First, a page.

Arnold Kling  

Morning Commentary

Hunger in Maus... Hold-to-Maturity Pricing...

The Wall Street Journal has the prepared testimony of Ben Bernanke and Henry Paulson. Neither one spells out exactly what sorts of financial institutions are in difficulty and how that difficulty translates into problems elsewhere in the economy. Neither prepared text answers the basic question of whether the goal is to buy undervalued assets cheap or to make cheap assets dear.

However, the Journal interprets Bernanke's oral remarks as saying that the goal is to make cheap assets dear. If this is the correct interpretation, then my opposition to the bailout, which was 8 on a scale of 1 to 10, is now 11.

Tim Carney explains what AIG did for a living, namely credit default swaps. Pointer from Megan McArdle, who is willing to give more credence than I am to the view that the financial situation is so dire that we need drastic measures. Someone else for me to debate, perhaps, although we would have to preface a lot of our remarks by saying, "I don't know for sure, but based on what I am hearing..."

Greg Mankiw has a list of links. My favorite of these is Roger Lowenstein, who dares to ask what the finance industry that makes its health a source of huge concern to the rest of us.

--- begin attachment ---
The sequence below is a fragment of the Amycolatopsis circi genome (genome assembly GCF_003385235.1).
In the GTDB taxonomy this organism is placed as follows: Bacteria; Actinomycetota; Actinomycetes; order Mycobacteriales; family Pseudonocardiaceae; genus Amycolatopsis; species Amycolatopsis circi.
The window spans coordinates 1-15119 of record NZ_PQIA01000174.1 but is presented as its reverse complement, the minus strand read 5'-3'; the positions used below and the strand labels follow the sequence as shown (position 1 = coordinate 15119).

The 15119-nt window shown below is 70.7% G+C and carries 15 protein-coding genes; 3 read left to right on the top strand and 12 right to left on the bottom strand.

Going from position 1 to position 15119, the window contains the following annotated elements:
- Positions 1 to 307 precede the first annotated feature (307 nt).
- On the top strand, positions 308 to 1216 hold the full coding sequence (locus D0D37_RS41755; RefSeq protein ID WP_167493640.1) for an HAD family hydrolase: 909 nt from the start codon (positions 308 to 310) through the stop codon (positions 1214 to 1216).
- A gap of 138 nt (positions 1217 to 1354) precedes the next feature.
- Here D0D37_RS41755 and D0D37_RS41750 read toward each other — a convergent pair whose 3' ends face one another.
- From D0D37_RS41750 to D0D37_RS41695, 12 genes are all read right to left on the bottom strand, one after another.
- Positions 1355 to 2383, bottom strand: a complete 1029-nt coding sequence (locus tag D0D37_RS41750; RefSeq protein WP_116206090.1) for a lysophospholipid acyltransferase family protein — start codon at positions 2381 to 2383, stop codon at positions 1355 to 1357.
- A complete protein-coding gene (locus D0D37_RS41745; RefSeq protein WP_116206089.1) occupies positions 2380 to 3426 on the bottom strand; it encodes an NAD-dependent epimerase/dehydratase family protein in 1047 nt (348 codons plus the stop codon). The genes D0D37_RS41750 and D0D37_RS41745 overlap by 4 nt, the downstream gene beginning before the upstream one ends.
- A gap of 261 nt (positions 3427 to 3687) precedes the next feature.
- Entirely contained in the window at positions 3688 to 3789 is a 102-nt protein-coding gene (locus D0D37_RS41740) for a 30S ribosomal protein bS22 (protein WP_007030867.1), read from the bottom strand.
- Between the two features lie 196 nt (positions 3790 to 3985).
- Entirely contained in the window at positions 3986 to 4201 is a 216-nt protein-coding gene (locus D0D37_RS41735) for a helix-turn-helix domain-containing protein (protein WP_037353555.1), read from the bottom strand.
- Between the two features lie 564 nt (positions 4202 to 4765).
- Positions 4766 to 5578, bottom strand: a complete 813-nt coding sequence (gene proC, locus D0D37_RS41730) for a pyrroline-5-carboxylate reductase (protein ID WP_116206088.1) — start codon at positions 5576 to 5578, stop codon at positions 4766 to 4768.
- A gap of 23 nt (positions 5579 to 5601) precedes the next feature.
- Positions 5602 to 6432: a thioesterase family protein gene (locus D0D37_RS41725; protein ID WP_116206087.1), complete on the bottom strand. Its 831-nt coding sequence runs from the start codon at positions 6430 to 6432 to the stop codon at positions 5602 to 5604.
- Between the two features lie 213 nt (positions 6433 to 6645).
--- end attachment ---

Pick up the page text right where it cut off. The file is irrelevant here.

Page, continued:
I'm reminded of how Ken Rogoff used to complain about how perverse it was for relatively poor countries to be transferring capital to the U.S. Isn't it somewhat perverse for average taxpayers to be transferring capital to financial institutions?

Steve Landsburg has similar thoughts.

Comments and Sharing

COMMENTS (4 to date)
Dave writes:

Anyone seen this yet?

Andrea writes:

I'm going to post this request at a number of econ blogs I read, in case others have suggestions.

I'm feeling, rather desperately, that we need a faster tool for critiquing and comparing the different proposals out there. I want a mechanism by which the experts can point out flaws in different solutions and arrive at an optimal selection (if not consensus). If this all has to happen in a week, the blogosphere needs to be even faster than usual.

Is there a site out there doing that now?
Could wikipedia support this, or would the comment threading collapse under the weight?
Other suggestions?

I also hear the argument that we need to do this to prevent unemployment, etc. For this to fly, you would have to convince me that this $700,000,000,000 bailout is going to prevent the economy from losing over $700 billion dollars in value. Seems the Communist Party of the US is opposing all of this on the basis that the working classes shouldn't be bailing out millionaires and billionaires. I mean, come on, even the Communists are right on this one, and history has proven them to be wrong on almost everything.

Brad Hutchings writes:

I caught the first few minutes of Jim Cramer today and he is in favor of the plan. His reason is that the Paulson plan is all about foreclosures. He cites a rate of 10,000 new foreclosures per day. If we could come up with a system that invested directly in the troubled home borrowers and minimized moral hazard by requiring credit counseling and refinancing into a sustainable loan product, we'd be on the hook for a lot less money. We don't have to save them all, just enough to stabilize things.

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